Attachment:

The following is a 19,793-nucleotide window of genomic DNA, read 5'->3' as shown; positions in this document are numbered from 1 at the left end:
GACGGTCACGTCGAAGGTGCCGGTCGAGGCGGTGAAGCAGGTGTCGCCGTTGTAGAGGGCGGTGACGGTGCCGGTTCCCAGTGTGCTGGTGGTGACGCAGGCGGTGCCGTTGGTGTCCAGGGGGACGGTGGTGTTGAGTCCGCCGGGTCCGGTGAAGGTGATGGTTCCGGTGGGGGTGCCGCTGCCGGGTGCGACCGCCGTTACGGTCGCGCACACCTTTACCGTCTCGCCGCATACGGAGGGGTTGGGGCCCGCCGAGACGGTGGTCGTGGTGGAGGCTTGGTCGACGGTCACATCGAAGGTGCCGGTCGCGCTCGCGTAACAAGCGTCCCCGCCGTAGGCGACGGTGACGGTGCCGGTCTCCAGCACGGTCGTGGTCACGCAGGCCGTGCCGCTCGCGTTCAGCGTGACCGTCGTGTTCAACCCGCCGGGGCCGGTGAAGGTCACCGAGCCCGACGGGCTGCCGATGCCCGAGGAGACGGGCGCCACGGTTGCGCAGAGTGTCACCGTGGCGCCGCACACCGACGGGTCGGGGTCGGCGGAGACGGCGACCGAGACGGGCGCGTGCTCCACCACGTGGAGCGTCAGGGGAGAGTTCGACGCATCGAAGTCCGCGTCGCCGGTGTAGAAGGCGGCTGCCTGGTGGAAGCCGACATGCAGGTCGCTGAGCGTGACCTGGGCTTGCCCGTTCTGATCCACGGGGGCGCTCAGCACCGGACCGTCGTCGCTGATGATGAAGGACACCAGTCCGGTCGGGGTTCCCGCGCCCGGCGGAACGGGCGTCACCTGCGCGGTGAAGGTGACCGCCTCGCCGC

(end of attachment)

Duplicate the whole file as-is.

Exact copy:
The following is a 19,793-nucleotide window of genomic DNA, read 5'->3' as shown; positions in this document are numbered from 1 at the left end:
GACGGTCACGTCGAAGGTGCCGGTCGAGGCGGTGAAGCAGGTGTCGCCGTTGTAGAGGGCGGTGACGGTGCCGGTTCCCAGTGTGCTGGTGGTGACGCAGGCGGTGCCGTTGGTGTCCAGGGGGACGGTGGTGTTGAGTCCGCCGGGTCCGGTGAAGGTGATGGTTCCGGTGGGGGTGCCGCTGCCGGGTGCGACCGCCGTTACGGTCGCGCACACCTTTACCGTCTCGCCGCATACGGAGGGGTTGGGGCCCGCCGAGACGGTGGTCGTGGTGGAGGCTTGGTCGACGGTCACATCGAAGGTGCCGGTCGCGCTCGCGTAACAAGCGTCCCCGCCGTAGGCGACGGTGACGGTGCCGGTCTCCAGCACGGTCGTGGTCACGCAGGCCGTGCCGCTCGCGTTCAGCGTGACCGTCGTGTTCAACCCGCCGGGGCCGGTGAAGGTCACCGAGCCCGACGGGCTGCCGATGCCCGAGGAGACGGGCGCCACGGTTGCGCAGAGTGTCACCGTGGCGCCGCACACCGACGGGTCGGGGTCGGCGGAGACGGCGACCGAGACGGGCGCGTGCTCCACCACGTGGAGCGTCAGGGGAGAGTTCGACGCATCGAAGTCCGCGTCGCCGGTGTAGAAGGCGGCTGCCTGGTGGAAGCCGACATGCAGGTCGCTGAGCGTGACCTGGGCTTGCCCGTTCTGATCCACGGGGGCGCTCAGCACCGGACCGTCGTCGCTGATGATGAAGGACACCAGTCCGGTCGGGGTTCCCGCGCCCGGCGGAACGGGCGTCACCTGCGCGGTGAAGGTGACCGCCTCGCCGC